The Geysinger Medical Center in Danville, Pennsylvania, about 70 miles north of Harrisburg, discovered the infection in July. The infection is caused by a pseudomonas bacterium that grows in water. Three babies died and another five became ill within two months of being discovered, according to a hospital spokesman. All infected babies are born prematurely.
"We concluded that exposure comes from the process we use to prepare donor breast milk," says Edward Hartley, Geisinger's executive vice president and chief medical officer.
Specifically, the exposure comes from equipment used to measure breast milk that "helps
"We have changed this process since September 30 and have been using disposable equipment to measure and administer the donor's breast milk," Hartley says. "We have not had any new ones. cases of babies who have broken up have been suffering from pseudomonas in the (intensive care unit) after this change. "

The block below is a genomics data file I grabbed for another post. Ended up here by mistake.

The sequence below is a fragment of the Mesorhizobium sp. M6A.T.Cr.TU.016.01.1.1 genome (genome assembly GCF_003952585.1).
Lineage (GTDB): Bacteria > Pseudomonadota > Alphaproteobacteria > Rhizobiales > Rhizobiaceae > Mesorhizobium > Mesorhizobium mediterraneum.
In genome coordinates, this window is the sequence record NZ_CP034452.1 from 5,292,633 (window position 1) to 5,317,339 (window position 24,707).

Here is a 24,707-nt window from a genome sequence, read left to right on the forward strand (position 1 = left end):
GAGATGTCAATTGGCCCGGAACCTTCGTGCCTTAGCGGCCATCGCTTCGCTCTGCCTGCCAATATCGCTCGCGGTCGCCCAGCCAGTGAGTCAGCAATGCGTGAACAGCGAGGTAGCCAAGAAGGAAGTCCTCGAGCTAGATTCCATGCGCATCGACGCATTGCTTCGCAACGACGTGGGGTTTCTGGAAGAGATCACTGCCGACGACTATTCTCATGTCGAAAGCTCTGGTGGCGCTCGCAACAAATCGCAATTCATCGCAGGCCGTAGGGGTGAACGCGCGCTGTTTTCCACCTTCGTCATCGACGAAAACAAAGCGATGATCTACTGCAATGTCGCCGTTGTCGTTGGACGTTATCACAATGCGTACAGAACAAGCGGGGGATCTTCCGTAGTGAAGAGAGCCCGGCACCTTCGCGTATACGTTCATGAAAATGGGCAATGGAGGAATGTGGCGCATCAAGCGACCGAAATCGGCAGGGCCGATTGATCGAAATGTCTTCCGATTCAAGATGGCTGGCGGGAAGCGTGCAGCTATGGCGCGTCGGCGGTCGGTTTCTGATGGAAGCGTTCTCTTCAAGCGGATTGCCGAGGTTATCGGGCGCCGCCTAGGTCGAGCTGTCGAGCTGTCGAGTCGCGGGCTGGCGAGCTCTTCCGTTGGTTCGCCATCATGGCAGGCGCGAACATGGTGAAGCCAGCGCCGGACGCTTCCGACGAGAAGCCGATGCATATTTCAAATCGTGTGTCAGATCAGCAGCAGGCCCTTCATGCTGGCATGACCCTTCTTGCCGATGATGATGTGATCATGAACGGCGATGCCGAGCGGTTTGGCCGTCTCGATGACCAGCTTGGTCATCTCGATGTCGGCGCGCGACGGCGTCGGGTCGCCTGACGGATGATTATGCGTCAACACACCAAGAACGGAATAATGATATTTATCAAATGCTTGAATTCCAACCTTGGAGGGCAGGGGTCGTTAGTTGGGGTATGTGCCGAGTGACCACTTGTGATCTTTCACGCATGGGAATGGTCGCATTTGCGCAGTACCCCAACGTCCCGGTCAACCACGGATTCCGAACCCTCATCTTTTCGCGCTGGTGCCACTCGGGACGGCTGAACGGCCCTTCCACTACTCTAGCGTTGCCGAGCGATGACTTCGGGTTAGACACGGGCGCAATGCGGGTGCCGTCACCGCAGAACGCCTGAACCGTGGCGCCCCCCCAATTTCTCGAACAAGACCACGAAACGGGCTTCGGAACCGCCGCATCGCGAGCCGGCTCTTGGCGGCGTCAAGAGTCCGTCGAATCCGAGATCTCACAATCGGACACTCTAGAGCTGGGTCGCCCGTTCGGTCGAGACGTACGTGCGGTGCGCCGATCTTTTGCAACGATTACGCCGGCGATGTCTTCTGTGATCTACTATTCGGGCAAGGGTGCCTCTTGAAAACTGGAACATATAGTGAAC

The Pennsylvania Department of Health visited the Geysinger Medical Center on October 18 and indicated that there was no written policy to clean the measuring equipment."
We immediately corrected the citation and drafted a new policy, "Hartley said.
Hartley emphasized that donor breast milk is already safe.
"We are sure that the milk itself was not the cause of the exposure," he said.
Mothers who have premature babies will be sent to another hospital until normal surgery can resume at Geisinger, the release said.
"We would like to extend our sincere apologies to the families affected by this incident," states Hartley's statement. "We know that the public holds us to the highest standards and we will continue to strive to live up to those expectations that we have throughout our history by constantly improving what we do and how we do it."